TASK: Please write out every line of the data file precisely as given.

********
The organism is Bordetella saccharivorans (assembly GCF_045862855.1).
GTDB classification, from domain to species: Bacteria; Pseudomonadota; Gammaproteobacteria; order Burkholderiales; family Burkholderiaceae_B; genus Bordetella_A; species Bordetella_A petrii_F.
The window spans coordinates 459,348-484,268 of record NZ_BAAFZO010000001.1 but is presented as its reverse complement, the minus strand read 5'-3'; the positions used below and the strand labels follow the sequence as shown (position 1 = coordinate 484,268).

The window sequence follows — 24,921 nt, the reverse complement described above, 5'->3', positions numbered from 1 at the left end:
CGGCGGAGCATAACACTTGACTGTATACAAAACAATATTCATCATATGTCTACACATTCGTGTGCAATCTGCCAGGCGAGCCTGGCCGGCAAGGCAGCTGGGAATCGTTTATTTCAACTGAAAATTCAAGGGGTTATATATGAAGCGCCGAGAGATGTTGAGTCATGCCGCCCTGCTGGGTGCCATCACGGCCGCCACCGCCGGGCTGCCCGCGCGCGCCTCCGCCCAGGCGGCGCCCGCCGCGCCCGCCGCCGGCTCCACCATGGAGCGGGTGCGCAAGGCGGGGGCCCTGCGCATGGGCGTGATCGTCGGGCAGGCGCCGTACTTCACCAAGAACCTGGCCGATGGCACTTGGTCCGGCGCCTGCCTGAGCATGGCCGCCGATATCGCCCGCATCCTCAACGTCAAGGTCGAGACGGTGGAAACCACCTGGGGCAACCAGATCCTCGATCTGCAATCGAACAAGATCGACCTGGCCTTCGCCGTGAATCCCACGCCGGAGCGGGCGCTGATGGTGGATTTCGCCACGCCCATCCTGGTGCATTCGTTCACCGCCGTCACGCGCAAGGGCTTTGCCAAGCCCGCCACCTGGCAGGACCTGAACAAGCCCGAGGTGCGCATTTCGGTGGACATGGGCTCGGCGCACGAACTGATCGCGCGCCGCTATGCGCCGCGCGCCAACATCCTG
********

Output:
The organism is Bordetella saccharivorans (assembly GCF_045862855.1).
GTDB classification, from domain to species: Bacteria; Pseudomonadota; Gammaproteobacteria; order Burkholderiales; family Burkholderiaceae_B; genus Bordetella_A; species Bordetella_A petrii_F.
The window spans coordinates 459,348-484,268 of record NZ_BAAFZO010000001.1 but is presented as its reverse complement, the minus strand read 5'-3'; the positions used below and the strand labels follow the sequence as shown (position 1 = coordinate 484,268).

The window sequence follows — 24,921 nt, the reverse complement described above, 5'->3', positions numbered from 1 at the left end:
CGGCGGAGCATAACACTTGACTGTATACAAAACAATATTCATCATATGTCTACACATTCGTGTGCAATCTGCCAGGCGAGCCTGGCCGGCAAGGCAGCTGGGAATCGTTTATTTCAACTGAAAATTCAAGGGGTTATATATGAAGCGCCGAGAGATGTTGAGTCATGCCGCCCTGCTGGGTGCCATCACGGCCGCCACCGCCGGGCTGCCCGCGCGCGCCTCCGCCCAGGCGGCGCCCGCCGCGCCCGCCGCCGGCTCCACCATGGAGCGGGTGCGCAAGGCGGGGGCCCTGCGCATGGGCGTGATCGTCGGGCAGGCGCCGTACTTCACCAAGAACCTGGCCGATGGCACTTGGTCCGGCGCCTGCCTGAGCATGGCCGCCGATATCGCCCGCATCCTCAACGTCAAGGTCGAGACGGTGGAAACCACCTGGGGCAACCAGATCCTCGATCTGCAATCGAACAAGATCGACCTGGCCTTCGCCGTGAATCCCACGCCGGAGCGGGCGCTGATGGTGGATTTCGCCACGCCCATCCTGGTGCATTCGTTCACCGCCGTCACGCGCAAGGGCTTTGCCAAGCCCGCCACCTGGCAGGACCTGAACAAGCCCGAGGTGCGCATTTCGGTGGACATGGGCTCGGCGCACGAACTGATCGCGCGCCGCTATGCGCCGCGCGCCAACATCCTG